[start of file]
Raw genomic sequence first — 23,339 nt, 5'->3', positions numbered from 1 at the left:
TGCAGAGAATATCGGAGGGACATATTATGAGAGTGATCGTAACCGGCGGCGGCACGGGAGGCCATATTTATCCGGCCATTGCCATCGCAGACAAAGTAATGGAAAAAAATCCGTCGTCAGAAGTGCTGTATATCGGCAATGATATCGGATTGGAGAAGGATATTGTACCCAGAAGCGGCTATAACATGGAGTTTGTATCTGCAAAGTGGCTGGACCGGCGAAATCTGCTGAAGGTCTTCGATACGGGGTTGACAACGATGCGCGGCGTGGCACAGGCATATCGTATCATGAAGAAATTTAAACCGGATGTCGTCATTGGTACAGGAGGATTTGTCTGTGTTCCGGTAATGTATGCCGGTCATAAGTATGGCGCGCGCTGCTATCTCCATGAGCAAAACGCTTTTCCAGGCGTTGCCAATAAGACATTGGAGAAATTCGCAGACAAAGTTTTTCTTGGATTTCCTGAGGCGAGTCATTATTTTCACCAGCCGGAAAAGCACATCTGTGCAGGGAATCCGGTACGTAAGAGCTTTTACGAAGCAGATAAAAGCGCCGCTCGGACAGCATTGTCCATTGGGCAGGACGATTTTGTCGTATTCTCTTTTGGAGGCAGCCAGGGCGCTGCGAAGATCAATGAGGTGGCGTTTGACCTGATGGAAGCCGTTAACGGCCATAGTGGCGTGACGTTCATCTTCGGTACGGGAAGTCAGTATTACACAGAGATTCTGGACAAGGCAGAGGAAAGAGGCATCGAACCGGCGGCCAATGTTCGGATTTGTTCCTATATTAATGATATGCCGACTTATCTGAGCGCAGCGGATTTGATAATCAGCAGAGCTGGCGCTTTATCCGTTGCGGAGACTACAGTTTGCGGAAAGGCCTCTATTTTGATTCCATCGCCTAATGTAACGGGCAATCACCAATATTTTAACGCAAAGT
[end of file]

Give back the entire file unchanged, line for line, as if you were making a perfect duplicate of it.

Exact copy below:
Raw genomic sequence first — 23,339 nt, 5'->3', positions numbered from 1 at the left:
TGCAGAGAATATCGGAGGGACATATTATGAGAGTGATCGTAACCGGCGGCGGCACGGGAGGCCATATTTATCCGGCCATTGCCATCGCAGACAAAGTAATGGAAAAAAATCCGTCGTCAGAAGTGCTGTATATCGGCAATGATATCGGATTGGAGAAGGATATTGTACCCAGAAGCGGCTATAACATGGAGTTTGTATCTGCAAAGTGGCTGGACCGGCGAAATCTGCTGAAGGTCTTCGATACGGGGTTGACAACGATGCGCGGCGTGGCACAGGCATATCGTATCATGAAGAAATTTAAACCGGATGTCGTCATTGGTACAGGAGGATTTGTCTGTGTTCCGGTAATGTATGCCGGTCATAAGTATGGCGCGCGCTGCTATCTCCATGAGCAAAACGCTTTTCCAGGCGTTGCCAATAAGACATTGGAGAAATTCGCAGACAAAGTTTTTCTTGGATTTCCTGAGGCGAGTCATTATTTTCACCAGCCGGAAAAGCACATCTGTGCAGGGAATCCGGTACGTAAGAGCTTTTACGAAGCAGATAAAAGCGCCGCTCGGACAGCATTGTCCATTGGGCAGGACGATTTTGTCGTATTCTCTTTTGGAGGCAGCCAGGGCGCTGCGAAGATCAATGAGGTGGCGTTTGACCTGATGGAAGCCGTTAACGGCCATAGTGGCGTGACGTTCATCTTCGGTACGGGAAGTCAGTATTACACAGAGATTCTGGACAAGGCAGAGGAAAGAGGCATCGAACCGGCGGCCAATGTTCGGATTTGTTCCTATATTAATGATATGCCGACTTATCTGAGCGCAGCGGATTTGATAATCAGCAGAGCTGGCGCTTTATCCGTTGCGGAGACTACAGTTTGCGGAAAGGCCTCTATTTTGATTCCATCGCCTAATGTAACGGGCAATCACCAATATTTTAACGCAAAGT